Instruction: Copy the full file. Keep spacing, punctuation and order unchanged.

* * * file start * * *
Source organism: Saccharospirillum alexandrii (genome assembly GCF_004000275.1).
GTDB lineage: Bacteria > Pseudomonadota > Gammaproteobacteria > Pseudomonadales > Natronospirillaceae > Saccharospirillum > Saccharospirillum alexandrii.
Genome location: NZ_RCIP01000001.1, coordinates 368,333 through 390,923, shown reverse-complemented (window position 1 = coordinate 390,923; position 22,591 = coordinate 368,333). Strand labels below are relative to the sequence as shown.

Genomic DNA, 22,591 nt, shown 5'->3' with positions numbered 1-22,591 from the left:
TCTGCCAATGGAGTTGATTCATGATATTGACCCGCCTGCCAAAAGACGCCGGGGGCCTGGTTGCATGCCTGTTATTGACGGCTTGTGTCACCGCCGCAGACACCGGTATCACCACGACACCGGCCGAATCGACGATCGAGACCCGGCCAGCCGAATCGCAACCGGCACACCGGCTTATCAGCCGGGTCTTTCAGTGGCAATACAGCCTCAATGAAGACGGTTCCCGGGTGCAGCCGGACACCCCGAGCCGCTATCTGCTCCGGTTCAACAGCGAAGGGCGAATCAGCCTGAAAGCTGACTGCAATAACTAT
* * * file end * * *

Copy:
Source organism: Saccharospirillum alexandrii (genome assembly GCF_004000275.1).
GTDB lineage: Bacteria > Pseudomonadota > Gammaproteobacteria > Pseudomonadales > Natronospirillaceae > Saccharospirillum > Saccharospirillum alexandrii.
Genome location: NZ_RCIP01000001.1, coordinates 368,333 through 390,923, shown reverse-complemented (window position 1 = coordinate 390,923; position 22,591 = coordinate 368,333). Strand labels below are relative to the sequence as shown.

Genomic DNA, 22,591 nt, shown 5'->3' with positions numbered 1-22,591 from the left:
TCTGCCAATGGAGTTGATTCATGATATTGACCCGCCTGCCAAAAGACGCCGGGGGCCTGGTTGCATGCCTGTTATTGACGGCTTGTGTCACCGCCGCAGACACCGGTATCACCACGACACCGGCCGAATCGACGATCGAGACCCGGCCAGCCGAATCGCAACCGGCACACCGGCTTATCAGCCGGGTCTTTCAGTGGCAATACAGCCTCAATGAAGACGGTTCCCGGGTGCAGCCGGACACCCCGAGCCGCTATCTGCTCCGGTTCAACAGCGAAGGGCGAATCAGCCTGAAAGCTGACTGCAATAACTAT